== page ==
Hamilton only made its Broadway debut in August, but the hit hip-hop musical has been dominating the pop-cultural conversation ever since. No stranger to stealing the spotlight at awards shows, the cast, including star and creator Lin-Manuel Miranda, Daveed Diggs, Renée Elise Goldsberry, Leslie Odom Jr., and Christopher Jackson, appeared on the Grammys live via satellite from their home at the Richard Rodgers Theatre Monday night to sing the show’s opening number, “Alexander Hamilton.”
The Hamilton cast recording was nominated in the best-musical-theater-album category up against An American in Paris, Fun Home, The King and I, and Something Rotten!. But Hamilton, with its imaginative, contemporary score was easily the favorite to win against these other great shows and the only production given a shot to perform in front of a national TV audience. Miranda accepted his Grammy by—what else?—spitting a verse.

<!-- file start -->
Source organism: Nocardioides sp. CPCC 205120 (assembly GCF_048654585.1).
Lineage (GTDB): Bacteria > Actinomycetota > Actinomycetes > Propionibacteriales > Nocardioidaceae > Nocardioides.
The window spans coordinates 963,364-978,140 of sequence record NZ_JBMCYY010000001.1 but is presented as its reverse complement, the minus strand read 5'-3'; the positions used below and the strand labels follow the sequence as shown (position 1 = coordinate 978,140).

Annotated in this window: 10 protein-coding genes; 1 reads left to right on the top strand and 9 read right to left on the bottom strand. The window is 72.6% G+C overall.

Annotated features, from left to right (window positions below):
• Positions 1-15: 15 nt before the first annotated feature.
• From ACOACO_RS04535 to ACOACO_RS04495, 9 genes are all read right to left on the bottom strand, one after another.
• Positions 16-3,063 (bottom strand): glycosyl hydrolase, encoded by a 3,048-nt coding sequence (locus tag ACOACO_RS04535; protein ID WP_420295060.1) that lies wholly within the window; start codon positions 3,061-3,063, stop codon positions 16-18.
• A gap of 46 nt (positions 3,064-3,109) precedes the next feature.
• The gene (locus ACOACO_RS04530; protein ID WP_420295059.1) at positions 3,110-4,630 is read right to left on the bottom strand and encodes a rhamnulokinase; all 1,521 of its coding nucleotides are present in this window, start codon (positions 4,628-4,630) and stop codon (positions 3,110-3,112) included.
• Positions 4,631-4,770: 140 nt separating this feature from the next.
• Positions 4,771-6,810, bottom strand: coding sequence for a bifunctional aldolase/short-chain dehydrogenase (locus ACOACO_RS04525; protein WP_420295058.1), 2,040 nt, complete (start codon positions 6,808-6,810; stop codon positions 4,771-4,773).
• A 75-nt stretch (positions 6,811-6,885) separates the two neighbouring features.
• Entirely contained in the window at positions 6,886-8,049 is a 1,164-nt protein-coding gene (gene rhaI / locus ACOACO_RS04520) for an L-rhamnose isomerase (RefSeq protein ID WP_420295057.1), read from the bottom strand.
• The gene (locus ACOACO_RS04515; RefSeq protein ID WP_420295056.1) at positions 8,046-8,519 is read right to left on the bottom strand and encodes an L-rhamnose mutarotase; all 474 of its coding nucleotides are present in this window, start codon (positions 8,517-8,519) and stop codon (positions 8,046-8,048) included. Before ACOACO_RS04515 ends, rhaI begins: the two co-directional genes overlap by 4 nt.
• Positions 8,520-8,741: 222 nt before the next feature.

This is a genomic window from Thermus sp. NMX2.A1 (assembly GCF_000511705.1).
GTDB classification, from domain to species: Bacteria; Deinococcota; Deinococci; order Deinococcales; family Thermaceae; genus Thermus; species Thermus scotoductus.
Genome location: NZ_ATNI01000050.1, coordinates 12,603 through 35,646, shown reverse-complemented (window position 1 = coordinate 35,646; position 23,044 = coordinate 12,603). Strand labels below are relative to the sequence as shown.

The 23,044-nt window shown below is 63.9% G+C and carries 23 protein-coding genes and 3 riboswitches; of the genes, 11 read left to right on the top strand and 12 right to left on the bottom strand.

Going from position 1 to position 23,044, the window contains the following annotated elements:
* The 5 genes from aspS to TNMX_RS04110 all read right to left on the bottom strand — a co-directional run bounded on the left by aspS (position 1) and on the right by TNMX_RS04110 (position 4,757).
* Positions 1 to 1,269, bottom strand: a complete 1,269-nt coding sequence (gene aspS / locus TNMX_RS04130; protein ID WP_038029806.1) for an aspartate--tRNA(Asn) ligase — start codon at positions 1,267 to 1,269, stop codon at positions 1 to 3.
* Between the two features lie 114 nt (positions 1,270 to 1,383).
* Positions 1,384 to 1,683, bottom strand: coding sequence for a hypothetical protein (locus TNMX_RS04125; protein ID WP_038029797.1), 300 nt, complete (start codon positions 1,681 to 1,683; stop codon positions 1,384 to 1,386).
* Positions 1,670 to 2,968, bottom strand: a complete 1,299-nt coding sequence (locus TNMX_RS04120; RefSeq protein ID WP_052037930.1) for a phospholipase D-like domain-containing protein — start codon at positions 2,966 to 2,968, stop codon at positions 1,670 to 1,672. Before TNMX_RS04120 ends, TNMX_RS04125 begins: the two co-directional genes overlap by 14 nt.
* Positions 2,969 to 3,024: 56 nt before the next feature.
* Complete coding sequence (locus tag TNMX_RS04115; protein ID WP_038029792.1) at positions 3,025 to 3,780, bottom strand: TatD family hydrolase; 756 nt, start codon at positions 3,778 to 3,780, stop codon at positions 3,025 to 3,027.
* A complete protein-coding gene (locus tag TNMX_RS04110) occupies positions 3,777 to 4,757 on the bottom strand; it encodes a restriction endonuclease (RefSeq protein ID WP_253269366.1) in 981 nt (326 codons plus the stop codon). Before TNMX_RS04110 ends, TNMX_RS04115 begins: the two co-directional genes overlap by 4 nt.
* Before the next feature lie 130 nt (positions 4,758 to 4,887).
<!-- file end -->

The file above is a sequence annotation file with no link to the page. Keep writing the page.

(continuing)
Though the cast of Hamilton already made a surprise appearance at the BET Awards last October, they are only the eighth musical cast ever to perform at the Grammys. Previous shows include a mixed bag of cultural touchstones such as Godspell (1972), The Magic Show (1975), La Cage aux Folles (1984), Will Rogers Follies (1992), Riverdance (1997), and, most recently, the Green Day jukebox musical American Idiot (2010). Hamilton has already made a favorable impression on celebrity audiences (including Beyoncé and Jay Z) and will surely perform on national television once again for the Tony Awards in June.
Back in 2009, when Hamilton was just a glimmer in Lin-Manuel Miranda’s eye, the star performed a version of tonight’s song—“Alexander Hamilton”—for President Barack Obama at the White House. To hear Miranda describe here how he thinks Hamilton embodies hip-hop (“caught beef with every other founding father”) is to understand why Hamilton is the perfect fit for the 2016 Grammy Awards.
Six years later, President Obama (a vocal Hamilton fan) quoted the show’s fictional George Washington on Twitter when announcing his final State of the Union address.